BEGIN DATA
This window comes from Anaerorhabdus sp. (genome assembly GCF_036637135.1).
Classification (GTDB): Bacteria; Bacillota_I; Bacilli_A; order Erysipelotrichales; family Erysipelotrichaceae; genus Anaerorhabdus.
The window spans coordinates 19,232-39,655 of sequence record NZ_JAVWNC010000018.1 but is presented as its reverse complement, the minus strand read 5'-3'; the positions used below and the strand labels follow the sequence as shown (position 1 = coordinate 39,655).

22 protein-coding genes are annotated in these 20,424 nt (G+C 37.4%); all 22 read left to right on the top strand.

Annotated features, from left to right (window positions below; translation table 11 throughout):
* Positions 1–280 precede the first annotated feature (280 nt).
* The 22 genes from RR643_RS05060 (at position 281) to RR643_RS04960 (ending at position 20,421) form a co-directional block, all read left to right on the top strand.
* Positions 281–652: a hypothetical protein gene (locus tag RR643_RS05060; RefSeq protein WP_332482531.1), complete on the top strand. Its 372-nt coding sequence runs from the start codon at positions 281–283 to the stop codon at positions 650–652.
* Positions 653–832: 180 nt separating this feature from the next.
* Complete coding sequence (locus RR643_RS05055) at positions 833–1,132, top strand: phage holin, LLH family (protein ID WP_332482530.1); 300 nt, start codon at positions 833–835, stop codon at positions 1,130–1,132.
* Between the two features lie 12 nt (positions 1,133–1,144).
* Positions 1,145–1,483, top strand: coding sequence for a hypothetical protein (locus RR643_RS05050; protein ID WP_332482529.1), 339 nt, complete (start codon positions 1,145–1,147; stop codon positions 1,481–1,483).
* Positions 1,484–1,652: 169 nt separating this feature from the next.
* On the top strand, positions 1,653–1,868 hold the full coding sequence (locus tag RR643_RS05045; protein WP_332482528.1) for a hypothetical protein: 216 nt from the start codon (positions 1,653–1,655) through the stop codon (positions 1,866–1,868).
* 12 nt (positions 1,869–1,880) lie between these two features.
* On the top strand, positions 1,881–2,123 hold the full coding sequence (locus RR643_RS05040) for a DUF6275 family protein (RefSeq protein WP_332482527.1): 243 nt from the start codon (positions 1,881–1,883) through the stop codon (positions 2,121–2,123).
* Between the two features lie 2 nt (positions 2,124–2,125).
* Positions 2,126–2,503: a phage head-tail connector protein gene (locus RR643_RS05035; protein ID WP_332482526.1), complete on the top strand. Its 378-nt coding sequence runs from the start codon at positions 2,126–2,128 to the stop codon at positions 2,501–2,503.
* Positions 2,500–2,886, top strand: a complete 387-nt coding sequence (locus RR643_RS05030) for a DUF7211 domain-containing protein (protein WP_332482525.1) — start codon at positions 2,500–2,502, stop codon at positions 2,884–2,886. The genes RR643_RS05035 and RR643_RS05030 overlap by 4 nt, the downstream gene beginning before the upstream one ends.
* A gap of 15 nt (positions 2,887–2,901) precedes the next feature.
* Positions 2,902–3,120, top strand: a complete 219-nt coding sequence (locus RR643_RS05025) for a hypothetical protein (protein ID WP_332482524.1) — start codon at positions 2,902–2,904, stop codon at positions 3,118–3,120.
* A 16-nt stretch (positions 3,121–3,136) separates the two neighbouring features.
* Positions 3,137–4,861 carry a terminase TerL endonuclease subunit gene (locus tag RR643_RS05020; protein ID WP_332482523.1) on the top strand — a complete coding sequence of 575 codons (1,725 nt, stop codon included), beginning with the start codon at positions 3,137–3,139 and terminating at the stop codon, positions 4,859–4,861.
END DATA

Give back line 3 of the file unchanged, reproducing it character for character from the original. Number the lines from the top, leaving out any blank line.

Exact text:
The window spans coordinates 19,232-39,655 of sequence record NZ_JAVWNC010000018.1 but is presented as its reverse complement, the minus strand read 5'-3'; the positions used below and the strand labels follow the sequence as shown (position 1 = coordinate 39,655).